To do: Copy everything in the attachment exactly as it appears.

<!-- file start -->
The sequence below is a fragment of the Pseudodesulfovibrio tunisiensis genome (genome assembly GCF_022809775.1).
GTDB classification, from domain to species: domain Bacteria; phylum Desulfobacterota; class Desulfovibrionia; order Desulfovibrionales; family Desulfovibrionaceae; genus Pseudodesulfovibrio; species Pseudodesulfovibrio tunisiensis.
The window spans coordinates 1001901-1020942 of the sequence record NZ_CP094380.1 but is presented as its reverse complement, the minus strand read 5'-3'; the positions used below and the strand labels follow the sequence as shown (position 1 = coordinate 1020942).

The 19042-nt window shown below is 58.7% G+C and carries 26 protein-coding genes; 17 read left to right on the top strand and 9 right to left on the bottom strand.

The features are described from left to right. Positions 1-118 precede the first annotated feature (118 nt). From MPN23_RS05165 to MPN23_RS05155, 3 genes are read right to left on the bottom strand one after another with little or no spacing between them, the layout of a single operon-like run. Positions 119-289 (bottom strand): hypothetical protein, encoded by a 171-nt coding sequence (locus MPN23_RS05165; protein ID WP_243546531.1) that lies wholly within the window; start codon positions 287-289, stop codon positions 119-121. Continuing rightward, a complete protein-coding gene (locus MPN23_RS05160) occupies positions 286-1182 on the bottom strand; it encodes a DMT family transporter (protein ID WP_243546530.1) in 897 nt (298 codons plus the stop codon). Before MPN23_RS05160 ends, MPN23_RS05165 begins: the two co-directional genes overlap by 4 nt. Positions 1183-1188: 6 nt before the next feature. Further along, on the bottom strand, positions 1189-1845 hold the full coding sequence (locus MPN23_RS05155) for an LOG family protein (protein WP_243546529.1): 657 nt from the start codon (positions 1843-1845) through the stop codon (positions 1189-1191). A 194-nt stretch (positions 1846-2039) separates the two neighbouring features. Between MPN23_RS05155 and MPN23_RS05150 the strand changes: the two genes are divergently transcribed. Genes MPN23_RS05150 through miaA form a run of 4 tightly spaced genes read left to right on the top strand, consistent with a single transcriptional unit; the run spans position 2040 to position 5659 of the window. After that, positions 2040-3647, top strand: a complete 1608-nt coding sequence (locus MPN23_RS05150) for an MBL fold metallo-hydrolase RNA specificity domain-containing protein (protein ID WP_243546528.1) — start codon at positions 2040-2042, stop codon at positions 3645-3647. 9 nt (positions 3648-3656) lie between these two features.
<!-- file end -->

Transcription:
The sequence below is a fragment of the Pseudodesulfovibrio tunisiensis genome (genome assembly GCF_022809775.1).
GTDB classification, from domain to species: domain Bacteria; phylum Desulfobacterota; class Desulfovibrionia; order Desulfovibrionales; family Desulfovibrionaceae; genus Pseudodesulfovibrio; species Pseudodesulfovibrio tunisiensis.
The window spans coordinates 1001901-1020942 of the sequence record NZ_CP094380.1 but is presented as its reverse complement, the minus strand read 5'-3'; the positions used below and the strand labels follow the sequence as shown (position 1 = coordinate 1020942).

The 19042-nt window shown below is 58.7% G+C and carries 26 protein-coding genes; 17 read left to right on the top strand and 9 right to left on the bottom strand.

The features are described from left to right. Positions 1-118 precede the first annotated feature (118 nt). From MPN23_RS05165 to MPN23_RS05155, 3 genes are read right to left on the bottom strand one after another with little or no spacing between them, the layout of a single operon-like run. Positions 119-289 (bottom strand): hypothetical protein, encoded by a 171-nt coding sequence (locus MPN23_RS05165; protein ID WP_243546531.1) that lies wholly within the window; start codon positions 287-289, stop codon positions 119-121. Continuing rightward, a complete protein-coding gene (locus MPN23_RS05160) occupies positions 286-1182 on the bottom strand; it encodes a DMT family transporter (protein ID WP_243546530.1) in 897 nt (298 codons plus the stop codon). Before MPN23_RS05160 ends, MPN23_RS05165 begins: the two co-directional genes overlap by 4 nt. Positions 1183-1188: 6 nt before the next feature. Further along, on the bottom strand, positions 1189-1845 hold the full coding sequence (locus MPN23_RS05155) for an LOG family protein (protein WP_243546529.1): 657 nt from the start codon (positions 1843-1845) through the stop codon (positions 1189-1191). A 194-nt stretch (positions 1846-2039) separates the two neighbouring features. Between MPN23_RS05155 and MPN23_RS05150 the strand changes: the two genes are divergently transcribed. Genes MPN23_RS05150 through miaA form a run of 4 tightly spaced genes read left to right on the top strand, consistent with a single transcriptional unit; the run spans position 2040 to position 5659 of the window. After that, positions 2040-3647, top strand: a complete 1608-nt coding sequence (locus MPN23_RS05150) for an MBL fold metallo-hydrolase RNA specificity domain-containing protein (protein ID WP_243546528.1) — start codon at positions 2040-2042, stop codon at positions 3645-3647. 9 nt (positions 3648-3656) lie between these two features.